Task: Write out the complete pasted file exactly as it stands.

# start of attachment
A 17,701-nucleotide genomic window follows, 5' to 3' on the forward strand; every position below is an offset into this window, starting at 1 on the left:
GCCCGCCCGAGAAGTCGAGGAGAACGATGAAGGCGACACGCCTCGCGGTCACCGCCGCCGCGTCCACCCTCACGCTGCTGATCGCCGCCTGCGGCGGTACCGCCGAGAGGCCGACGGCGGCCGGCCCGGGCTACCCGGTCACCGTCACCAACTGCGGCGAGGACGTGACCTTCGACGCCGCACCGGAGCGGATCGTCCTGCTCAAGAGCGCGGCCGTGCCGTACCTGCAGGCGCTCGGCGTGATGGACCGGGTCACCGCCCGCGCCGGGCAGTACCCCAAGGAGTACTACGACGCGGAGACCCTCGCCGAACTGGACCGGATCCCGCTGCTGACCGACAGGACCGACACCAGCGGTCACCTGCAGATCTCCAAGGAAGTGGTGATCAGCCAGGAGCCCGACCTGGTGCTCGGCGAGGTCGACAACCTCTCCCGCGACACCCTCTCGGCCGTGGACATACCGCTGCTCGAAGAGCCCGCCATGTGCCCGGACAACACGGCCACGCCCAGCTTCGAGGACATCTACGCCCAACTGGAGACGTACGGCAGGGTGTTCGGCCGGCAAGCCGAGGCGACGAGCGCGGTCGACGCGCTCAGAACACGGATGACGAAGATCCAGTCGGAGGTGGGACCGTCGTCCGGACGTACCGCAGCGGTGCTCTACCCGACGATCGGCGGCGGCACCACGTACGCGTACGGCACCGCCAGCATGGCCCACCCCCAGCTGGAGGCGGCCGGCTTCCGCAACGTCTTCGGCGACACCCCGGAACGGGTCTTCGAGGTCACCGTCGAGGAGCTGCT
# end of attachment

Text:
A 17,701-nucleotide genomic window follows, 5' to 3' on the forward strand; every position below is an offset into this window, starting at 1 on the left:
GCCCGCCCGAGAAGTCGAGGAGAACGATGAAGGCGACACGCCTCGCGGTCACCGCCGCCGCGTCCACCCTCACGCTGCTGATCGCCGCCTGCGGCGGTACCGCCGAGAGGCCGACGGCGGCCGGCCCGGGCTACCCGGTCACCGTCACCAACTGCGGCGAGGACGTGACCTTCGACGCCGCACCGGAGCGGATCGTCCTGCTCAAGAGCGCGGCCGTGCCGTACCTGCAGGCGCTCGGCGTGATGGACCGGGTCACCGCCCGCGCCGGGCAGTACCCCAAGGAGTACTACGACGCGGAGACCCTCGCCGAACTGGACCGGATCCCGCTGCTGACCGACAGGACCGACACCAGCGGTCACCTGCAGATCTCCAAGGAAGTGGTGATCAGCCAGGAGCCCGACCTGGTGCTCGGCGAGGTCGACAACCTCTCCCGCGACACCCTCTCGGCCGTGGACATACCGCTGCTCGAAGAGCCCGCCATGTGCCCGGACAACACGGCCACGCCCAGCTTCGAGGACATCTACGCCCAACTGGAGACGTACGGCAGGGTGTTCGGCCGGCAAGCCGAGGCGACGAGCGCGGTCGACGCGCTCAGAACACGGATGACGAAGATCCAGTCGGAGGTGGGACCGTCGTCCGGACGTACCGCAGCGGTGCTCTACCCGACGATCGGCGGCGGCACCACGTACGCGTACGGCACCGCCAGCATGGCCCACCCCCAGCTGGAGGCGGCCGGCTTCCGCAACGTCTTCGGCGACACCCCGGAACGGGTCTTCGAGGTCACCGTCGAGGAGCTGCT